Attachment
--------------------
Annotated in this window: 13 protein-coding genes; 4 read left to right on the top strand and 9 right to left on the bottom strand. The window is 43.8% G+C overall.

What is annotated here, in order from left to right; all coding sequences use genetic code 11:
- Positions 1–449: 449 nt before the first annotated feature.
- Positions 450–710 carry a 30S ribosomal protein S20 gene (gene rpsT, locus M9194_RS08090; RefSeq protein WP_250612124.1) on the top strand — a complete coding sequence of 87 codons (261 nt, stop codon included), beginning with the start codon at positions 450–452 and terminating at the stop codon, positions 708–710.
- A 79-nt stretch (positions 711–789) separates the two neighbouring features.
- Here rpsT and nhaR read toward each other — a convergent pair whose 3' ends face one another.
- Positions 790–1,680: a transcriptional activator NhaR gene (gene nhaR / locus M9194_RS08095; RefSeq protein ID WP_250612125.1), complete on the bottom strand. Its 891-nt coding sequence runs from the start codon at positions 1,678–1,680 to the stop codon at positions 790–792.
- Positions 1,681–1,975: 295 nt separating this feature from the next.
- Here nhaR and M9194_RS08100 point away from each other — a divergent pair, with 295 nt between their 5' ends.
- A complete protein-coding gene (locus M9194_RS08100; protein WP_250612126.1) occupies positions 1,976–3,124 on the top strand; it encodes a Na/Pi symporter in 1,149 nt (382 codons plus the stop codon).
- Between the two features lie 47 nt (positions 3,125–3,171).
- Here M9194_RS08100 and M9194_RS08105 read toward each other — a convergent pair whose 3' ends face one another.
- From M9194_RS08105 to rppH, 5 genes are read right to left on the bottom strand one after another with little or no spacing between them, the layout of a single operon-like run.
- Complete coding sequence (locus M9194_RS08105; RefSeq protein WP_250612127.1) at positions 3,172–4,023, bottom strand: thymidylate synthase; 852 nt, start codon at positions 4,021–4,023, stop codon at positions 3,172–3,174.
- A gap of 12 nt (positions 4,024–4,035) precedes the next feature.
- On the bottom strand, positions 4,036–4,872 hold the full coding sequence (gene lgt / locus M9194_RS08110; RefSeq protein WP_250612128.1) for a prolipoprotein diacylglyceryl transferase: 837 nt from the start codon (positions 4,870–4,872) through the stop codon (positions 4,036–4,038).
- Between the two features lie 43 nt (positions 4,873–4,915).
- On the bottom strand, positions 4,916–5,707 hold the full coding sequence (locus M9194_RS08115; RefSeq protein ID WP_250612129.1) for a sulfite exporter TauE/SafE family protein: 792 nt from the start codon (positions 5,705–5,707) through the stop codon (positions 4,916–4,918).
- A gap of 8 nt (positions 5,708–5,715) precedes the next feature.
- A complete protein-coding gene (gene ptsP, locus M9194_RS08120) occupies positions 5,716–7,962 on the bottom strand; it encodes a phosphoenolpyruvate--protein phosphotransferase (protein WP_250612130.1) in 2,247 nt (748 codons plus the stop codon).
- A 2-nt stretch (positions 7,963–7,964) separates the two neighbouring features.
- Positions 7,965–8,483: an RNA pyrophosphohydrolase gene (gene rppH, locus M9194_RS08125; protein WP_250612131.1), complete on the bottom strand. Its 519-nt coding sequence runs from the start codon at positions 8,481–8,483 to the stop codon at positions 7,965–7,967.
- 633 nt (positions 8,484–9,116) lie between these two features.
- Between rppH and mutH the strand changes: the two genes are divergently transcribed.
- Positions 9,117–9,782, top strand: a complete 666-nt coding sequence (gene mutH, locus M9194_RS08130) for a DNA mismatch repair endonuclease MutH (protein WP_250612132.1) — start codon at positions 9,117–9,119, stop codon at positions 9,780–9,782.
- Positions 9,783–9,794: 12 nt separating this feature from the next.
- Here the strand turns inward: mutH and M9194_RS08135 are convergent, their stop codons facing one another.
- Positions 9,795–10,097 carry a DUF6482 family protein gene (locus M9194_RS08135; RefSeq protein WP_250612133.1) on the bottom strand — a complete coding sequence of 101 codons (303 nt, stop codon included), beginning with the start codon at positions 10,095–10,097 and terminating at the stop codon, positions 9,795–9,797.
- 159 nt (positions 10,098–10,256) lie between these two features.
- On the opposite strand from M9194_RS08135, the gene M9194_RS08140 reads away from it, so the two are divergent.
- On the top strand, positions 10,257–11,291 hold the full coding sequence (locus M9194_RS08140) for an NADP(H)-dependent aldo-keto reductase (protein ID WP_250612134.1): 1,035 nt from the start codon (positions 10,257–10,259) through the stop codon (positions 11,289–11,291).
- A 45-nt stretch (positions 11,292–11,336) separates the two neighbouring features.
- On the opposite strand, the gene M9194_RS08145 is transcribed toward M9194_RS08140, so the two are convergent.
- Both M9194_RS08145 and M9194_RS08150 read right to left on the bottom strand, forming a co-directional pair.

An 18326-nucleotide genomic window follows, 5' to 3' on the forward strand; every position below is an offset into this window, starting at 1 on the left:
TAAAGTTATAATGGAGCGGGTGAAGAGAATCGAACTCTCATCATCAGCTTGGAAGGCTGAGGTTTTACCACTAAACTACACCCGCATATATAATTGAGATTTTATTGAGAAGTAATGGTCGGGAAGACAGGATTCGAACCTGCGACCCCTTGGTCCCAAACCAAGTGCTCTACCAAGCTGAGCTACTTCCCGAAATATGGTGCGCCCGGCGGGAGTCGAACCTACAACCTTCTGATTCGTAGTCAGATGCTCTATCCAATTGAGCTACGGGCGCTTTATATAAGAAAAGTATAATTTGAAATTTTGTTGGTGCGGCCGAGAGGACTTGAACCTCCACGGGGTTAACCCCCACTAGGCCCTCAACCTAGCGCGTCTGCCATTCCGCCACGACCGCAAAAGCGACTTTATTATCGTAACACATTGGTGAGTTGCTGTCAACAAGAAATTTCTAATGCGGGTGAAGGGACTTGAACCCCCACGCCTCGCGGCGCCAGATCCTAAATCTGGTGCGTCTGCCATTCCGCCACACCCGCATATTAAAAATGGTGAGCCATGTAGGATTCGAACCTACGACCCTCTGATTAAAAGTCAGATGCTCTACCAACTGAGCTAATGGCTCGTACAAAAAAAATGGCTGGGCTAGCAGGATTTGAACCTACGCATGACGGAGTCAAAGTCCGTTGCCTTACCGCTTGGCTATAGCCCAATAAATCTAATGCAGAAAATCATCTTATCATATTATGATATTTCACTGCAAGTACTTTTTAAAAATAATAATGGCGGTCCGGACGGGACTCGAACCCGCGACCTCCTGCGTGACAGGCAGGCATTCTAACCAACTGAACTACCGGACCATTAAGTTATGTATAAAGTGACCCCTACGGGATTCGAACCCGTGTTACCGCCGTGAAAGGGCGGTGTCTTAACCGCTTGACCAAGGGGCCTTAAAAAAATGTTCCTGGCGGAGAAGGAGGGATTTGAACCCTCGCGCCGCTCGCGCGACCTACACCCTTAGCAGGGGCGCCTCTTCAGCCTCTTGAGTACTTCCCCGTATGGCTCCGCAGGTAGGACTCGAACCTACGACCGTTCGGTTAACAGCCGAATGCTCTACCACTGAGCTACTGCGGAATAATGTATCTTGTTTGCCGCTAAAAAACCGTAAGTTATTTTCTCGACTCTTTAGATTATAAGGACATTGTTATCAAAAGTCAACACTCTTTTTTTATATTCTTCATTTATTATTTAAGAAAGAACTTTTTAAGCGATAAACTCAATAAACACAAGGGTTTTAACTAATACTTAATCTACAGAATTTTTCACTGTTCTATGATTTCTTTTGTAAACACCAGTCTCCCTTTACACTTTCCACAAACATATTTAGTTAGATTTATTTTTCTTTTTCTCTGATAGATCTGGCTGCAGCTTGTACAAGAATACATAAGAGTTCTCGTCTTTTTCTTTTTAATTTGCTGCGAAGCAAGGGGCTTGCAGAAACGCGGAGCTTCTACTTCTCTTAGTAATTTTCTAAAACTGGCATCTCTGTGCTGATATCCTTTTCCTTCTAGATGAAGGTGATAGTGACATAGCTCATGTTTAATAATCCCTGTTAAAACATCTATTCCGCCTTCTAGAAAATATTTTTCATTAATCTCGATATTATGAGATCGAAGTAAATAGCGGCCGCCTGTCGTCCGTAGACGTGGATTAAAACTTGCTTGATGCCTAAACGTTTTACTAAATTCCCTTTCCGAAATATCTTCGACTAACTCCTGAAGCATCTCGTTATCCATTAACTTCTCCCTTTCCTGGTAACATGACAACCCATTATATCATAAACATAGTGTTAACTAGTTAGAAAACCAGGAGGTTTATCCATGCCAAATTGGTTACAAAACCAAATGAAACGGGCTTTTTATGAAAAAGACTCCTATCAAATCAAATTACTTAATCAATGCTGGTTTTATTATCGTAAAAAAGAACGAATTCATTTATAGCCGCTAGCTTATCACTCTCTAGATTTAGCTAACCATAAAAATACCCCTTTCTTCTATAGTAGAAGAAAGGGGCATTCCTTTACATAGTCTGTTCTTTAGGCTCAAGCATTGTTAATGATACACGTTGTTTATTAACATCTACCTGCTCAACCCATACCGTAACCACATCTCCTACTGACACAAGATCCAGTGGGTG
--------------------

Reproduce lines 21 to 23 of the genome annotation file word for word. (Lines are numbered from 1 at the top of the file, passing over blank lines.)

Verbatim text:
- A 2-nt stretch (positions 7,963–7,964) separates the two neighbouring features.
- Positions 7,965–8,483: an RNA pyrophosphohydrolase gene (gene rppH, locus M9194_RS08125; protein WP_250612131.1), complete on the bottom strand. Its 519-nt coding sequence runs from the start codon at positions 8,481–8,483 to the stop codon at positions 7,965–7,967.
- 633 nt (positions 8,484–9,116) lie between these two features.